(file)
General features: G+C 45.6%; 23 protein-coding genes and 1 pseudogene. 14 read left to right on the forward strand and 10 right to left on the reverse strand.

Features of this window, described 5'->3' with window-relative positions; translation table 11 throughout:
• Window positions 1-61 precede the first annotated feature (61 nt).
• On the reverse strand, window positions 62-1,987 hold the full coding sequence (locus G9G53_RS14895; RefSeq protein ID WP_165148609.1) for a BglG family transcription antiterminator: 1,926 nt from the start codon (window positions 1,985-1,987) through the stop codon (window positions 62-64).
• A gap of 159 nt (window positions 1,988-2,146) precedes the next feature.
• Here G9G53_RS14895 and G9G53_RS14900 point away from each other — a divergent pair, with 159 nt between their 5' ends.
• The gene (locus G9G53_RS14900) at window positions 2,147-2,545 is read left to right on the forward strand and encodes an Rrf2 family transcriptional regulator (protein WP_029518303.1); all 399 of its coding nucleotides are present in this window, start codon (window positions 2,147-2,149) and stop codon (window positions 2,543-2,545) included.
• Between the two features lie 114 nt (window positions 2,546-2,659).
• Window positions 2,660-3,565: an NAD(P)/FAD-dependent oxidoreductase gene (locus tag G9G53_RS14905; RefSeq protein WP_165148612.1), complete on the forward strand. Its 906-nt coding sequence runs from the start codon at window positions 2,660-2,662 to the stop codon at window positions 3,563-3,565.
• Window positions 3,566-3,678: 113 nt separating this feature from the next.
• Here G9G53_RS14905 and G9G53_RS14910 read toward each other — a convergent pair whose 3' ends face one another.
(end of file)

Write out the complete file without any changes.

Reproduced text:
General features: G+C 45.6%; 23 protein-coding genes and 1 pseudogene. 14 read left to right on the forward strand and 10 right to left on the reverse strand.

Features of this window, described 5'->3' with window-relative positions; translation table 11 throughout:
• Window positions 1-61 precede the first annotated feature (61 nt).
• On the reverse strand, window positions 62-1,987 hold the full coding sequence (locus G9G53_RS14895; RefSeq protein ID WP_165148609.1) for a BglG family transcription antiterminator: 1,926 nt from the start codon (window positions 1,985-1,987) through the stop codon (window positions 62-64).
• A gap of 159 nt (window positions 1,988-2,146) precedes the next feature.
• Here G9G53_RS14895 and G9G53_RS14900 point away from each other — a divergent pair, with 159 nt between their 5' ends.
• The gene (locus G9G53_RS14900) at window positions 2,147-2,545 is read left to right on the forward strand and encodes an Rrf2 family transcriptional regulator (protein WP_029518303.1); all 399 of its coding nucleotides are present in this window, start codon (window positions 2,147-2,149) and stop codon (window positions 2,543-2,545) included.
• Between the two features lie 114 nt (window positions 2,546-2,659).
• Window positions 2,660-3,565: an NAD(P)/FAD-dependent oxidoreductase gene (locus tag G9G53_RS14905; RefSeq protein WP_165148612.1), complete on the forward strand. Its 906-nt coding sequence runs from the start codon at window positions 2,660-2,662 to the stop codon at window positions 3,563-3,565.
• Window positions 3,566-3,678: 113 nt separating this feature from the next.
• Here G9G53_RS14905 and G9G53_RS14910 read toward each other — a convergent pair whose 3' ends face one another.